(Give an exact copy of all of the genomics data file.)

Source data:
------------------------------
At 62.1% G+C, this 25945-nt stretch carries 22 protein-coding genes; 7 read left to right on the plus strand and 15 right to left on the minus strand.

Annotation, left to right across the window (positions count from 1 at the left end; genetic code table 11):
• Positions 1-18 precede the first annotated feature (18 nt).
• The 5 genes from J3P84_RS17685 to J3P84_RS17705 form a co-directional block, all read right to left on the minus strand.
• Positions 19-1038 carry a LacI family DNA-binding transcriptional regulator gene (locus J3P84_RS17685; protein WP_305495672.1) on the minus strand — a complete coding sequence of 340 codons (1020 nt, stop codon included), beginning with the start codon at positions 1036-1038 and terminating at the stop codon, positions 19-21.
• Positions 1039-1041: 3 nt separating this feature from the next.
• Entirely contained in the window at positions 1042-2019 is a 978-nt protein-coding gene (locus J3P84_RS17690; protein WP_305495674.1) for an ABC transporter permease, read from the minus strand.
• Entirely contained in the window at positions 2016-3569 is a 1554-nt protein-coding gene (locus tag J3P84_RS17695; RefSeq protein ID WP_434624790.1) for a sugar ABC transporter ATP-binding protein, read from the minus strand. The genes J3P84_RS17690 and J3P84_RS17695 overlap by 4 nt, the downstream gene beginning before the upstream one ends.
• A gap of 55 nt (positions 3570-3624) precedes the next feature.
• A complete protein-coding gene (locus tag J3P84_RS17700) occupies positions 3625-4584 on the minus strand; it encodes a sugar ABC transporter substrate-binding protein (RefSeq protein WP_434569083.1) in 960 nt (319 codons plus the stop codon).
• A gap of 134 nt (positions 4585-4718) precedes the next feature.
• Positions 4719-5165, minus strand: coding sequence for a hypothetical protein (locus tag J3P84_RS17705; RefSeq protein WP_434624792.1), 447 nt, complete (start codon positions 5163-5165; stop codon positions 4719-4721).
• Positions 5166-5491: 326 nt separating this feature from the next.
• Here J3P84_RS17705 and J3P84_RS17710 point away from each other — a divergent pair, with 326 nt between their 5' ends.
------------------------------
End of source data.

At 62.1% G+C, this 25945-nt stretch carries 22 protein-coding genes; 7 read left to right on the plus strand and 15 right to left on the minus strand.

Annotation, left to right across the window (positions count from 1 at the left end; genetic code table 11):
• Positions 1-18 precede the first annotated feature (18 nt).
• The 5 genes from J3P84_RS17685 to J3P84_RS17705 form a co-directional block, all read right to left on the minus strand.
• Positions 19-1038 carry a LacI family DNA-binding transcriptional regulator gene (locus J3P84_RS17685; protein WP_305495672.1) on the minus strand — a complete coding sequence of 340 codons (1020 nt, stop codon included), beginning with the start codon at positions 1036-1038 and terminating at the stop codon, positions 19-21.
• Positions 1039-1041: 3 nt separating this feature from the next.
• Entirely contained in the window at positions 1042-2019 is a 978-nt protein-coding gene (locus J3P84_RS17690; protein WP_305495674.1) for an ABC transporter permease, read from the minus strand.
• Entirely contained in the window at positions 2016-3569 is a 1554-nt protein-coding gene (locus tag J3P84_RS17695; RefSeq protein ID WP_434624790.1) for a sugar ABC transporter ATP-binding protein, read from the minus strand. The genes J3P84_RS17690 and J3P84_RS17695 overlap by 4 nt, the downstream gene beginning before the upstream one ends.
• A gap of 55 nt (positions 3570-3624) precedes the next feature.
• A complete protein-coding gene (locus tag J3P84_RS17700) occupies positions 3625-4584 on the minus strand; it encodes a sugar ABC transporter substrate-binding protein (RefSeq protein WP_434569083.1) in 960 nt (319 codons plus the stop codon).
• A gap of 134 nt (positions 4585-4718) precedes the next feature.
• Positions 4719-5165, minus strand: coding sequence for a hypothetical protein (locus tag J3P84_RS17705; RefSeq protein WP_434624792.1), 447 nt, complete (start codon positions 5163-5165; stop codon positions 4719-4721).
• Positions 5166-5491: 326 nt separating this feature from the next.
• Here J3P84_RS17705 and J3P84_RS17710 point away from each other — a divergent pair, with 326 nt between their 5' ends.